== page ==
Thailand: Energy efficiency in the Kabin Buri plant

Planned with foresight, built for the future. With our new Thai factory in Kabin Buri it was clear from the start: We wanted a state-of-the-art plant with the smallest possible carbon footprint. After more than four years this wish has now become a reality.

There is a lot to consider in terms of efficiency. Markus Giefing provides this insight with a knowing smile during a tour of our new Thai facility. "I’m a technician myself," says the Head of Far East Activities. “It was also a learning process for me, all the things to be observed if you want to work sustainably.”

Why Thailand, actually?

We have had years of positive experience with our Hat Yai latex factory in Thailand The new Thaimed Hightech Company Ltd. production centre is in the industrial area of Kabin Buri, northeast of Bangkok. Primarily, it allows MAM to manufacture plastic parts which we previously had to purchase. MAM also sees great potential in the Asian market and wants to invest accordingly. Local manufacturers and suppliers allow us to keep the transport routes short. 

Only the best

However, our move to the Far East does not mean lower standards for MAM. MAM founder Peter Röhrig insisted in particular that not a single kilowatt-hour should be wasted with the new production site. Oberhumer Engineering was consulted for cooling, energy efficiency and a photovoltaic system. The latter provides 10% of the energy demand with solar power at full plant utilisation. Economically, this will pay off in eight and a half years. “Many publicly traded companies don’t have the possibility to account for such a long amortisation period”, explains Otto Oberhumer. "Mr Röhrig was willing to invest in the long term. This has resulted in a plant that is also exceptional by European standards.”

Keeping a cool head

Savings in heat management are achieved by two independent systems for process cooling and air conditioning. We also communicate this conscious use of energy internally. Normally, staff rooms are too cold in Thailand because employees don’t think about conserving resources”, Markus tells us. “We use motion sensors and zoned climate control to only cool where necessary.” When selecting technical components, close attention was also paid to energy efficiency – from manufacturing to the transport route and even their actual use.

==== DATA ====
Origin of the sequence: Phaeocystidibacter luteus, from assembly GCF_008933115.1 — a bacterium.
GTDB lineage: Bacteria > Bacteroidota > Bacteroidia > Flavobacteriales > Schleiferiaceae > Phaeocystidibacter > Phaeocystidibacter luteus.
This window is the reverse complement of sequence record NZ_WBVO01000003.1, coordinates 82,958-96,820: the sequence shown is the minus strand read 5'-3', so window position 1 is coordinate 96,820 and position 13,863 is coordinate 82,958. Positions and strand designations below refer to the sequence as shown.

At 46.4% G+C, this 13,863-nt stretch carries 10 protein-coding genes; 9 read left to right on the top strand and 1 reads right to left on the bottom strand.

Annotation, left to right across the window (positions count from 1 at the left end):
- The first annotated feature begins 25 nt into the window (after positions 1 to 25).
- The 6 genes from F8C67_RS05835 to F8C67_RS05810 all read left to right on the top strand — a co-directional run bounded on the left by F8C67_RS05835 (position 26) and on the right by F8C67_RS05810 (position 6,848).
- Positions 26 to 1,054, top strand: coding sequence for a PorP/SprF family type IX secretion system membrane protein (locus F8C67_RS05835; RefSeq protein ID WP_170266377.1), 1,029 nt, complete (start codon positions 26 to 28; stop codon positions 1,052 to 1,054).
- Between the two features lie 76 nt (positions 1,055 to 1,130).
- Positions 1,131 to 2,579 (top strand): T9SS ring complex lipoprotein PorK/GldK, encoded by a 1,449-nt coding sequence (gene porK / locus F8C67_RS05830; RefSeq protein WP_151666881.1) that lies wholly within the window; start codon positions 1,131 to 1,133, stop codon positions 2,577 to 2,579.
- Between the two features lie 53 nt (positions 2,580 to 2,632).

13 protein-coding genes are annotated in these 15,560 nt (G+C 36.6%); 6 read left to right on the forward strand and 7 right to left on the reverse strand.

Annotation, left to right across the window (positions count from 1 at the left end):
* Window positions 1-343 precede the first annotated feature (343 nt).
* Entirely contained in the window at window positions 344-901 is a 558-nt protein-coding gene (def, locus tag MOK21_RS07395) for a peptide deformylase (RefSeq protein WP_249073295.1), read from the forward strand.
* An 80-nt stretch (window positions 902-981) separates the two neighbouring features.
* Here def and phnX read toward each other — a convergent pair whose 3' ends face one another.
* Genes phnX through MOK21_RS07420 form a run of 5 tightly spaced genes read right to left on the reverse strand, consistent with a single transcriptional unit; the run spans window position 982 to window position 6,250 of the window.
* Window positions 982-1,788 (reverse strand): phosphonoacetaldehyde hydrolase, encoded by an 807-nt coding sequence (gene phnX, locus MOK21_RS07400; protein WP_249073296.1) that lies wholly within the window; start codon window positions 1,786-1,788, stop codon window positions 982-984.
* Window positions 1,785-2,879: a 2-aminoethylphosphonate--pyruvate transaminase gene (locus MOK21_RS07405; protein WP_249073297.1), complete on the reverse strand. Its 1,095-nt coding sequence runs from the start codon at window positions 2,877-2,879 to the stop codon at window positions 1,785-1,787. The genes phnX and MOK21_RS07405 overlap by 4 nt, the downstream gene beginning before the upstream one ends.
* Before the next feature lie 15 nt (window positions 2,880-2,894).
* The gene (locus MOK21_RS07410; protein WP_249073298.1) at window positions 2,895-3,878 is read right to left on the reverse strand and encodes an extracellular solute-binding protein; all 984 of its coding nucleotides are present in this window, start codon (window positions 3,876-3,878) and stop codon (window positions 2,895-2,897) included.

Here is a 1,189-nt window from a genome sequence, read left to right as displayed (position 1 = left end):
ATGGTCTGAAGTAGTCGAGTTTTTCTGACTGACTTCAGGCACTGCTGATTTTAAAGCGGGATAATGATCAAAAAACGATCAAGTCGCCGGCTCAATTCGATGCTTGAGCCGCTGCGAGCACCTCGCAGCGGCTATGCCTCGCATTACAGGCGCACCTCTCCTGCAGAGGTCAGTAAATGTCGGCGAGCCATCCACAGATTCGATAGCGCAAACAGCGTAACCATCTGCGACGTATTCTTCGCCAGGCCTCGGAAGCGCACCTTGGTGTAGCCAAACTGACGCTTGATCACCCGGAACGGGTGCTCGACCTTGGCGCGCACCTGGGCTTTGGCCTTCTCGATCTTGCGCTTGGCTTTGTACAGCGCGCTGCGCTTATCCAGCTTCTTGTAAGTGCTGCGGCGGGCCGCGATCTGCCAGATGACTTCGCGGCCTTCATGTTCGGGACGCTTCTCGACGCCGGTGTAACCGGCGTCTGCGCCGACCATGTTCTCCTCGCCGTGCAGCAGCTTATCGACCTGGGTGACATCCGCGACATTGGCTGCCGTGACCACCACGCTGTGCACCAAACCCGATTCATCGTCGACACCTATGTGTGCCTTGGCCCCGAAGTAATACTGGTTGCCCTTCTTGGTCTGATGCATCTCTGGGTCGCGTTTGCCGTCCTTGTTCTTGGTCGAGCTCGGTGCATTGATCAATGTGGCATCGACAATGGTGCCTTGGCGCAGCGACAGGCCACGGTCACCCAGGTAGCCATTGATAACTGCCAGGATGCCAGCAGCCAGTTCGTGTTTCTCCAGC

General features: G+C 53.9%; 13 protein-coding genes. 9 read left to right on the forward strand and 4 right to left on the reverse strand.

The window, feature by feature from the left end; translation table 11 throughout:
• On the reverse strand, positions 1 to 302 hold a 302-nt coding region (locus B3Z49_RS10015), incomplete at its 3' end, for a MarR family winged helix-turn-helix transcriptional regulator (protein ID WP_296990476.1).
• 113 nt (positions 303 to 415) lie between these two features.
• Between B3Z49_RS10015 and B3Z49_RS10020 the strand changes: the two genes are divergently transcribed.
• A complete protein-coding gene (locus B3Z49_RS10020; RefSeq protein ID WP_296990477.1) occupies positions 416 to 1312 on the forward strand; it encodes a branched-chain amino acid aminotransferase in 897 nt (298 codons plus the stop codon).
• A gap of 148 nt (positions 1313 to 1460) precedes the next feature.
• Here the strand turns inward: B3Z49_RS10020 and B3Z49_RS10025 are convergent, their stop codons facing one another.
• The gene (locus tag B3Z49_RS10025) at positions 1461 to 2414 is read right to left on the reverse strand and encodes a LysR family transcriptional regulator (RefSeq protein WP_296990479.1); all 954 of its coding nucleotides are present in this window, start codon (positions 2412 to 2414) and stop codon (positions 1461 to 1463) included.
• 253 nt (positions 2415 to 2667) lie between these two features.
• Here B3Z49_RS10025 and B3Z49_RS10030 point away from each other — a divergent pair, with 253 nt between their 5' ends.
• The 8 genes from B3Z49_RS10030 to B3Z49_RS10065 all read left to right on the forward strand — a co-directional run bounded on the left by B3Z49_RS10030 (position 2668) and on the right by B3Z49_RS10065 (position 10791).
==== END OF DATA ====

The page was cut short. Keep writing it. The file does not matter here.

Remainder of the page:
Just good thinking

Most notable is the clever planning in the new plant. Such as waste heat from the production process being used for dehumidifying the air. A ten centimetre air space between the wall and exterior cladding serves as thermal insulation. And, a reflective paint further reduces warming from the sun. Even the vegetation was factored in: A strategically cultivated ring of plants reduces the temperature by an astonishing 0.75 to 1.5 degrees Celsius.

Shade rather than windows

These measures are specifically tailored to local conditions. "One aspect that many European companies do not consider is the climate”, Markus explains. “In Thailand efficient shading plays a much more important role than natural light or heating.” This led to, among other things, the cool, windowless design of the production area while a powerful LED lighting system provides near-natural daylight conditions.

With an eye on the future

After four years of planning and construction, the plant began operating at the end of 2016. The entire production and office area now have barrier-free access At present nearly 30 employees, three injection moulding machines and one extrusion moulding machine are at work in production. In total, there is capacity for 250 people working in different areas. Energy efficiency is far above planned levels (see table); the equipment and sophistication of the plant are trend-setting and unique in Thailand.